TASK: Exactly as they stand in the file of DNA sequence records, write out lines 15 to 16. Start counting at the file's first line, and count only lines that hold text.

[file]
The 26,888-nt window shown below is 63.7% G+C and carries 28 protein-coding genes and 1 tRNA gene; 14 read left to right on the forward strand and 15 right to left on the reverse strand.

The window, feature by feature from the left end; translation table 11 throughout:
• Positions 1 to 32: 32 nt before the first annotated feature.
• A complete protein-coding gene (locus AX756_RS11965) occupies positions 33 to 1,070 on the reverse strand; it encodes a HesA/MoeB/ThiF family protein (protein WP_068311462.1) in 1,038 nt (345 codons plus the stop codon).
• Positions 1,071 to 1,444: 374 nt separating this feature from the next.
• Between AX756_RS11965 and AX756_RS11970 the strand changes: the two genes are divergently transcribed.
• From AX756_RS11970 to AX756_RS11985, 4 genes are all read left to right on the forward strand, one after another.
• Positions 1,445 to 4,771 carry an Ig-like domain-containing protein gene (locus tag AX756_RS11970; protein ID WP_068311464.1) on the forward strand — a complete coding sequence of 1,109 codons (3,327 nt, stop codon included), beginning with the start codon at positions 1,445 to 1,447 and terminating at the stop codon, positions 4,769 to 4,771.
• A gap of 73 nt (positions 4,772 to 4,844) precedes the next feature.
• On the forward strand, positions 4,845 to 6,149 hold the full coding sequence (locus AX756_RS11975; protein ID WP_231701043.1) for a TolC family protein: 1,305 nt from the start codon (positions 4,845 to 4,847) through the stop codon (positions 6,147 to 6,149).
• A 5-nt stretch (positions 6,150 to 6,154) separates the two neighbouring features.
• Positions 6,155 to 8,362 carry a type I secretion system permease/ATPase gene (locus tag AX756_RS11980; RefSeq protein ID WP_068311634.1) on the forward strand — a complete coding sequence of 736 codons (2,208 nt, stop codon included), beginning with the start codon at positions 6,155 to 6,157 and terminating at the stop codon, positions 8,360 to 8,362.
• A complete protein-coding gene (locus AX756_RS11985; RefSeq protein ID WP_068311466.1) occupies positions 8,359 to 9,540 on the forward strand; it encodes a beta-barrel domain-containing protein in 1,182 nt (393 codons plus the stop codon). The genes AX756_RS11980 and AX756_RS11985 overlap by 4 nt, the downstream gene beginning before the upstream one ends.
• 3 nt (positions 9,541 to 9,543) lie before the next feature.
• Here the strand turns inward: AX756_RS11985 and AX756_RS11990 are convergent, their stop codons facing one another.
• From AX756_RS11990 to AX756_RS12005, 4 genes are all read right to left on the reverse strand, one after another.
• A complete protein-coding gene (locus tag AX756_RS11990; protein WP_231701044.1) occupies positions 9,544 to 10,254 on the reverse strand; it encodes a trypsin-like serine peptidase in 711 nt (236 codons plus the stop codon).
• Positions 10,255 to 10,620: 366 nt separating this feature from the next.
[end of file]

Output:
• Here the strand turns inward: AX756_RS11985 and AX756_RS11990 are convergent, their stop codons facing one another.
• From AX756_RS11990 to AX756_RS12005, 4 genes are all read right to left on the reverse strand, one after another.